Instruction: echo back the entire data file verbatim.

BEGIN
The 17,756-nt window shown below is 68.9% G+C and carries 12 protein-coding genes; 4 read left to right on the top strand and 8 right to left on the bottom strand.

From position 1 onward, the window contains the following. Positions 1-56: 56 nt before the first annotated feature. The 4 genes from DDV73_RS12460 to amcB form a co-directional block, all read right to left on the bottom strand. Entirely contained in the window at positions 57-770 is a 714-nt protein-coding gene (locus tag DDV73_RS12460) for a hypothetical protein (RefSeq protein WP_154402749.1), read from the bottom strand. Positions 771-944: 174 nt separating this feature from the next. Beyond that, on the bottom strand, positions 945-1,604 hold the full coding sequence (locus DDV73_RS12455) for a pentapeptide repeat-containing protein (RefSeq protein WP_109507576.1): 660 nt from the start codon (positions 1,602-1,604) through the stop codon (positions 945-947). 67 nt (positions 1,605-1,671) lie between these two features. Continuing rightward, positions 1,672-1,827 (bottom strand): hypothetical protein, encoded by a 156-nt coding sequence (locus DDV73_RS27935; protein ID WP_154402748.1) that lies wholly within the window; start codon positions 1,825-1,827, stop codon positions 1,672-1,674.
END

The 17,756-nt window shown below is 68.9% G+C and carries 12 protein-coding genes; 4 read left to right on the top strand and 8 right to left on the bottom strand.

From position 1 onward, the window contains the following. Positions 1-56: 56 nt before the first annotated feature. The 4 genes from DDV73_RS12460 to amcB form a co-directional block, all read right to left on the bottom strand. Entirely contained in the window at positions 57-770 is a 714-nt protein-coding gene (locus tag DDV73_RS12460) for a hypothetical protein (RefSeq protein WP_154402749.1), read from the bottom strand. Positions 771-944: 174 nt separating this feature from the next. Beyond that, on the bottom strand, positions 945-1,604 hold the full coding sequence (locus DDV73_RS12455) for a pentapeptide repeat-containing protein (RefSeq protein WP_109507576.1): 660 nt from the start codon (positions 1,602-1,604) through the stop codon (positions 945-947). 67 nt (positions 1,605-1,671) lie between these two features. Continuing rightward, positions 1,672-1,827 (bottom strand): hypothetical protein, encoded by a 156-nt coding sequence (locus DDV73_RS27935; protein ID WP_154402748.1) that lies wholly within the window; start codon positions 1,825-1,827, stop codon positions 1,672-1,674.